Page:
It’s Time to Have a Talk with the Person in the Mirror

Market volatility can create internal conflict with even the most experienced investor. On one hand, there’s the disciplined rationale to stay the course through troubled times, while on the other hand, the feelings of loss generate emotional fear and temptation to withdraw from the market all together. Financial advisors are quick to point out the historical recovery and returns of the market over the long haul, but sometimes they lack the bedside manner that comes with a pastoral visit in times of personal loss.

Investor behavior during turbulent markets is the wild card in portfolio management. It’s the loose cannon firing its angry round as it rolls down the slope of a descending market decline. During these schizophrenic episodes—between the rational and the emotive—most investors default to prior bias and make impulsive moves in the moment they generally regret in the future. The root causes of investor discontent can often be traced to their own “unknown” risk tolerance, a lack of financial understanding of the products they purchase and the absence of a correlated financial plan. It’s not an end-all diagnosis, but it is a place to begin to build out your financial profile. You need to who you are and why you do what you do in periods of pressure.

Often financial advisors trumpet the long haul returns of the market and there’s no disputing the history of these claims. But if history is no indication of future performance, why point to a “mountain chart” to relieve the anxiety of an investor? If the anxiety of an investor can’t handle the roller coaster rides of the market, they may simply be unsuitable for the risk. But you can’t know unless you undergo a risk-tolerance test to determine your risk and reward thresholds. Most risk-tolerance tests are generally profiling questionnaires that reveal your disposition toward money. Some investors may discover they are savers in disguise and happy with a 3-percent net return over five years because less-stress living has its own return.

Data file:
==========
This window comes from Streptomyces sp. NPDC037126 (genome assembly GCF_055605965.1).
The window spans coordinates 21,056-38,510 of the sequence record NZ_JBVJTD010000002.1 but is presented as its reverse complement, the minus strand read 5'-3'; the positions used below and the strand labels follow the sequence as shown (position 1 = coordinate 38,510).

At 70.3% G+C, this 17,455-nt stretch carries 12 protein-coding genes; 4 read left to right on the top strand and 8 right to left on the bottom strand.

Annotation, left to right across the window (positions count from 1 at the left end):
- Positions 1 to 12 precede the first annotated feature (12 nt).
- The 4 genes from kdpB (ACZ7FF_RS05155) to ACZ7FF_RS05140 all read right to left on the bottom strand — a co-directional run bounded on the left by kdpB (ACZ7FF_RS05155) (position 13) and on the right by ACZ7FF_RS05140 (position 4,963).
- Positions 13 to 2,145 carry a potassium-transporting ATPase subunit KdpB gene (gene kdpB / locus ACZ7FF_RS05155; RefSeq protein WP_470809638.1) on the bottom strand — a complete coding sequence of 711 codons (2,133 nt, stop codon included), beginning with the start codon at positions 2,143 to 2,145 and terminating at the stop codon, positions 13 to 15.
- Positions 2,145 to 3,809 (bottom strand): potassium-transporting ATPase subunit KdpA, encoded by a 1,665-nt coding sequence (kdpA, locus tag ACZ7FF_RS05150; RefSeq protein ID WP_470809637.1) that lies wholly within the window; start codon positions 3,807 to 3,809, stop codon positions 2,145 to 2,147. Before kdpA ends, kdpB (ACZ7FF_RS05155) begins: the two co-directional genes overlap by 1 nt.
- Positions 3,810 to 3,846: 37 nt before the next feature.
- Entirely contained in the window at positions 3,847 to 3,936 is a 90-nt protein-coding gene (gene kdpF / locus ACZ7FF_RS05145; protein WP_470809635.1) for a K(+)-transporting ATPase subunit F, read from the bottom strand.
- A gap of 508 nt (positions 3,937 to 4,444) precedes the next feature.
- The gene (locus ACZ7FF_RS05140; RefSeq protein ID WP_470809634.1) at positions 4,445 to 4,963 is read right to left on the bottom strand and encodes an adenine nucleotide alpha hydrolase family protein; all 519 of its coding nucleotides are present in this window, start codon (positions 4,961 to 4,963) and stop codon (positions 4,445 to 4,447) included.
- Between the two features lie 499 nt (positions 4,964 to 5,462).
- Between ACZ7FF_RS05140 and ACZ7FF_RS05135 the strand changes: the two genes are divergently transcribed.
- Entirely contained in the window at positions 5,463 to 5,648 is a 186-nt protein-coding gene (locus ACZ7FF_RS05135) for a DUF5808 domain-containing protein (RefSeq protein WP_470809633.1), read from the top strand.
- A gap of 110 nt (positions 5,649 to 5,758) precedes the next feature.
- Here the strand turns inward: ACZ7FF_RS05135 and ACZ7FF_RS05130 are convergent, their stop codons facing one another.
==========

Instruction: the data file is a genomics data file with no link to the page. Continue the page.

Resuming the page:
Sometimes, securing the facts and the understanding of the math can be an antidote to a mind sick with worry and frayed feelings because of loss. If you’re going to be emotional about your money, you at least can be an informed emotive.

For example, the history of nominal returns is not the same as real returns. To come to some reasonable estimate of real returns, you need to debit the cost of the financial product, the advisory fee, retirement plan administrator expenses and any taxes paid because of internal transactions. The full disclosure of financial product expense loads may not have been cited at the required delivery of the product’s prospectus. The statement of additional information, which is not a delivery requirement, generally contains other costs in addition to the prospectus.

The architecture of a plan generally includes three basic strategies to accomplish those goals and tactics to support the strategies—financial planning is no different, but correlated financial planning is an art form. It takes into consideration the cost of the financial products, the tax implications, the disclosed risk and reward, as well as the fees of advisory engagement. It’s a blueprint for building income and wealth; a road map with mile markers along the way to a fixed destination. It’s navigating the nocturnal oceans with a sextant against the horizon and heavens, always making adjustments along the way to stay on course.

Syndicated financial columnist and talk show host Steve Savant interviews Stephen Stricklin, certified financial planner and registered investment advisor. Stephen is one of the top five advisors in the nation according Retirement Advisor magazine, a leading industry publication.